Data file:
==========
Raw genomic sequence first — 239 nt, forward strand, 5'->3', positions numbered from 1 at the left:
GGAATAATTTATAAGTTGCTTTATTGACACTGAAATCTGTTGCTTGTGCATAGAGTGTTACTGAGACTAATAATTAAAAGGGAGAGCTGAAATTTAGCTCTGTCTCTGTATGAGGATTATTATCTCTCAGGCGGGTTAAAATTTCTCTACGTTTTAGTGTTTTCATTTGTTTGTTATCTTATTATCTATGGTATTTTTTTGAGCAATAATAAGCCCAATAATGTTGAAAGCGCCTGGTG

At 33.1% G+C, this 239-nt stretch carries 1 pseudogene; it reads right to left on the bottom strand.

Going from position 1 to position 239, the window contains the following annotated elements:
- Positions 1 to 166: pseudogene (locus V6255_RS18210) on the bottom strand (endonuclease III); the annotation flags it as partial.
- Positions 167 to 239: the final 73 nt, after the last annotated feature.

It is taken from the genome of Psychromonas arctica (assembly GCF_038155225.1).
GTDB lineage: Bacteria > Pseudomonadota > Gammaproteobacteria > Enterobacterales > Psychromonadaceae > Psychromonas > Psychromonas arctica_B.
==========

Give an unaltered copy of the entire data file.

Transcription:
Raw genomic sequence first — 239 nt, forward strand, 5'->3', positions numbered from 1 at the left:
GGAATAATTTATAAGTTGCTTTATTGACACTGAAATCTGTTGCTTGTGCATAGAGTGTTACTGAGACTAATAATTAAAAGGGAGAGCTGAAATTTAGCTCTGTCTCTGTATGAGGATTATTATCTCTCAGGCGGGTTAAAATTTCTCTACGTTTTAGTGTTTTCATTTGTTTGTTATCTTATTATCTATGGTATTTTTTTGAGCAATAATAAGCCCAATAATGTTGAAAGCGCCTGGTG

At 33.1% G+C, this 239-nt stretch carries 1 pseudogene; it reads right to left on the bottom strand.

Going from position 1 to position 239, the window contains the following annotated elements:
- Positions 1 to 166: pseudogene (locus V6255_RS18210) on the bottom strand (endonuclease III); the annotation flags it as partial.
- Positions 167 to 239: the final 73 nt, after the last annotated feature.

It is taken from the genome of Psychromonas arctica (assembly GCF_038155225.1).
GTDB lineage: Bacteria > Pseudomonadota > Gammaproteobacteria > Enterobacterales > Psychromonadaceae > Psychromonas > Psychromonas arctica_B.